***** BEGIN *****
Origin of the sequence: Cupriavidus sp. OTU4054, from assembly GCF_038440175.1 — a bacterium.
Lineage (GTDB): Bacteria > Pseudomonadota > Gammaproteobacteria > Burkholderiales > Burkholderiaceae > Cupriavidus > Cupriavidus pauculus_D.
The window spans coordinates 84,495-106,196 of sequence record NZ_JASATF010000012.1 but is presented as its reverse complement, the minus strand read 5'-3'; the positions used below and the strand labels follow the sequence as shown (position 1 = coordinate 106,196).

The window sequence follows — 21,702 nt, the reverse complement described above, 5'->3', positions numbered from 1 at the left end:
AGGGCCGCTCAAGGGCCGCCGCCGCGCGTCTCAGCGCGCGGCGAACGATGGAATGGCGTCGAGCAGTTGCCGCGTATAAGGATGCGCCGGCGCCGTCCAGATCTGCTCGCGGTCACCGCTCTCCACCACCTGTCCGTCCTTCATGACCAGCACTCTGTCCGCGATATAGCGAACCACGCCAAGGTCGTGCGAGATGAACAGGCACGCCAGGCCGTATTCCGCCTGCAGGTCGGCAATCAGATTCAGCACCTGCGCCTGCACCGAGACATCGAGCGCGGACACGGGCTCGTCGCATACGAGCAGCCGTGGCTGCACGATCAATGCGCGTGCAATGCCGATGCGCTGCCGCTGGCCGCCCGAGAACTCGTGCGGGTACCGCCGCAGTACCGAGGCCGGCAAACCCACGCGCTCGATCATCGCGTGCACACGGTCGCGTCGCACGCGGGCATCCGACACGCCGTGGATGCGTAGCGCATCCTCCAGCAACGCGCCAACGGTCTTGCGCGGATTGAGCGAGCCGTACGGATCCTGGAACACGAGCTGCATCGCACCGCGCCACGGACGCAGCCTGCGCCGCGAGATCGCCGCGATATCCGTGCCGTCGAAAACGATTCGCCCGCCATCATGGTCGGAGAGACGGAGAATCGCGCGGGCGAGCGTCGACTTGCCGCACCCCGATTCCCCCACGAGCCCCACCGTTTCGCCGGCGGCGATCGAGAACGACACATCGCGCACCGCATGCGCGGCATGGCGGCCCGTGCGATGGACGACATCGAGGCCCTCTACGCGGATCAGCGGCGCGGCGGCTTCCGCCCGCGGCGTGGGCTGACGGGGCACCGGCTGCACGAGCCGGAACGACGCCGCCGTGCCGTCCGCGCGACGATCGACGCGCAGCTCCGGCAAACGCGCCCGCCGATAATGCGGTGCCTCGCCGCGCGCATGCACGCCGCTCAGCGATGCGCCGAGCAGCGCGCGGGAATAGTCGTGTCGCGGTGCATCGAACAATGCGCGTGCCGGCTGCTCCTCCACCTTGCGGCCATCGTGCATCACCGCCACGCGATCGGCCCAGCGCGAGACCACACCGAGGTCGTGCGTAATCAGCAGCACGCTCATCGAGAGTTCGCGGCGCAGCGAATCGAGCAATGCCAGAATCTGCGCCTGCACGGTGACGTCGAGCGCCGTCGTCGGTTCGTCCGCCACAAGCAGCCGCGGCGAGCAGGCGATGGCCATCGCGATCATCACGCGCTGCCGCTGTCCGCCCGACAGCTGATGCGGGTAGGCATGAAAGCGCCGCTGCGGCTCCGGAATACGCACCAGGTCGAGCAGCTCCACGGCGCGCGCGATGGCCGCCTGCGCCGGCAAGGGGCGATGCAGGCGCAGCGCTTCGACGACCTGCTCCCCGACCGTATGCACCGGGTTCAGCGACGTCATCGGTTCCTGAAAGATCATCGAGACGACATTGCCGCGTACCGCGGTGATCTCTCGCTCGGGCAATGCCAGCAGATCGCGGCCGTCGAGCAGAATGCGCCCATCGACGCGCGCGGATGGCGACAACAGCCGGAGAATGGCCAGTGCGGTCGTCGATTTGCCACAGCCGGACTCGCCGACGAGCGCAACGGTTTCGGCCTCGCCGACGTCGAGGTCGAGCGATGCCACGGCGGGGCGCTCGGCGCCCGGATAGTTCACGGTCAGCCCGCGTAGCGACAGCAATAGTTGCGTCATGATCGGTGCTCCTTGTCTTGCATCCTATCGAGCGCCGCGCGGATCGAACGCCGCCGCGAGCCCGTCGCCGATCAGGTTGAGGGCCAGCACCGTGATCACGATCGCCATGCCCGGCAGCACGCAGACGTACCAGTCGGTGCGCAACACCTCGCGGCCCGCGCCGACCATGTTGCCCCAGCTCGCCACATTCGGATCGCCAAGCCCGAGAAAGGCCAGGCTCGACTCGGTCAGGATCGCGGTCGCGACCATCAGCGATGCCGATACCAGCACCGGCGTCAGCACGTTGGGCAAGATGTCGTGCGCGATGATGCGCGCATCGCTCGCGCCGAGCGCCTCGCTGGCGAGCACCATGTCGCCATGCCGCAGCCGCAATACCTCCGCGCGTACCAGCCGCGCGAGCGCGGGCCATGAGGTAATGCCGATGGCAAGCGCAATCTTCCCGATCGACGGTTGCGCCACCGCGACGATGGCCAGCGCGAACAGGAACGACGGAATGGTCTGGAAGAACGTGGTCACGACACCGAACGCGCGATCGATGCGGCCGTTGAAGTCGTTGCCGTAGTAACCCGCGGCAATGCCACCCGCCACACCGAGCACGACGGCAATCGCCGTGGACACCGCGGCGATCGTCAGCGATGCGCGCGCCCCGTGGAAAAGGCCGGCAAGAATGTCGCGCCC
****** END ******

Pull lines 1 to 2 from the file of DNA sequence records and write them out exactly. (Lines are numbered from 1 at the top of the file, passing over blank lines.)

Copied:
Origin of the sequence: Cupriavidus sp. OTU4054, from assembly GCF_038440175.1 — a bacterium.
Lineage (GTDB): Bacteria > Pseudomonadota > Gammaproteobacteria > Burkholderiales > Burkholderiaceae > Cupriavidus > Cupriavidus pauculus_D.